Well, since I’ve been hearing jeepney stories for weeks now, why not show people what really Jeepneys are about?
Generally, it’s what Filipinos use to commute. This method has been existing since World War II. For years, the jeepney has transformed drastically and probably soon comes to a complete makeover. The word Jeepney was created because (according to Wikipedia) the people who ride it usually bumps knees in parallel to the other person. Thus, Jeep and Knee comes ringing.
What you will notice from these vehicles is that they have a very kitsch design. However unfamiliar they may look, these can’t be denied that it’s a part of the Filipino culture. I also have read a very hilarious blog about the usual activities when riding a jeep, in Davao City specifically. Read it here:
“The Curious Case of Davao Jeepney”
“Few years ago, a good friend of mine from Manila visited Davao and was pretty much intrigued to the existence of these three beings aptly named Nanay Pruneset, Miss Pruneset and Boogie.
She hailed a jeepney that would take her to her favorite mall. Inside the jeepney, the conductor collected the fare of the passengers and shouted “Oh, lugar lang, lugar lang”. After the jeepney stopped and waited for more passengers in front of a wet market, the conductor shouted, “Si Boogie lang! Si Boogie lang!”. Intrigued, my friend looked outside and found no one. A few minutes later, the conductor shouted again, but this time with a different name. “Nay Pruneset! Nay Pruneset!” A young man entered the jeepney and found a seat. He must be Boogie, my friend claimed. The jeepney sped off, continuing its journey.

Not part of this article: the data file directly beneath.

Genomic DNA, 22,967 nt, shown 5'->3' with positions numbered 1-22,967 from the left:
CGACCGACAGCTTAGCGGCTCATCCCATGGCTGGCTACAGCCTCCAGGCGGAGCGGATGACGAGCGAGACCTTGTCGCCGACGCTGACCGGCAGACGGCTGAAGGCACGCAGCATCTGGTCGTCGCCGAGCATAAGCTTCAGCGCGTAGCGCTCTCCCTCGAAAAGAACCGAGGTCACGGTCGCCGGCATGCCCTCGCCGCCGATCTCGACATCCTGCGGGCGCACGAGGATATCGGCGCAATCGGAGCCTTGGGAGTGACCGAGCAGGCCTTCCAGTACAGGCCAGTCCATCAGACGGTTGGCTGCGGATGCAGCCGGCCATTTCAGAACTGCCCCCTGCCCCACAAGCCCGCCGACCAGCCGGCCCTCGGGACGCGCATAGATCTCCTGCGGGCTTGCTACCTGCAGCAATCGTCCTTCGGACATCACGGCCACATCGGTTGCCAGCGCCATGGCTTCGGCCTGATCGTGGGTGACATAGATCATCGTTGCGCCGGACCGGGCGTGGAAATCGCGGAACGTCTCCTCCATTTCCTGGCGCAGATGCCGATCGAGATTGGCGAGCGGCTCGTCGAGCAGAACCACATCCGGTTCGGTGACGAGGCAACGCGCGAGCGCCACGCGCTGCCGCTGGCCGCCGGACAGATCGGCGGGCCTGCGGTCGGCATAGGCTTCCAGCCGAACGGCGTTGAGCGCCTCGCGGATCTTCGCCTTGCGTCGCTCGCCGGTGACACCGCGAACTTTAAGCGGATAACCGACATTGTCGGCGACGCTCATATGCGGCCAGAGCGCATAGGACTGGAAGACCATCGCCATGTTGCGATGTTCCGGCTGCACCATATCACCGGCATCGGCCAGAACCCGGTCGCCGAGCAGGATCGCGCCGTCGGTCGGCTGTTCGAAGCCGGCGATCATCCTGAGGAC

The jeepney made a stop again but the conductor called the same name.
“Si Boogie lang! Si Boogie lang! Nay Pruneset! Nay Pruneset!”
My friend thought that Boogie’s already inside the jeep. That made her more confused. The cycle continued three times more but the conductor kept on calling the same names.
“Punyeta Nanay Pruneset, nasaan ka ba? Bilisan mo na kasi, nagmamadali pa naman ako!”, my friend cursed under her breath.
An old lady carrying two woven baskets entered the jeep. My friend got relieved upon seeing the old lady. “Finally, nandito ka na, Nanay Pruneset!”.
But the jeep didn’t move and had no plans to speed off to the next destination. My friend learned that the conductor was still busy looking for what it seemed to be Nanay Pruneset’s long lost daughter.
“Miss Pruneset, miss pruneset!”
“Uggghhhh not again!”, my friend muttered.
And from that day, my friend vowed to meet up with Boogie, Miss Pruneset and Nanay Pruneset ASAP and tell the three of them to rendezvous in one common place to avoid the inconveniences they had caused to the passengers… or so she thought.”
After reading this, my mind was like riff-raffing out of the room. You can read the full blog here.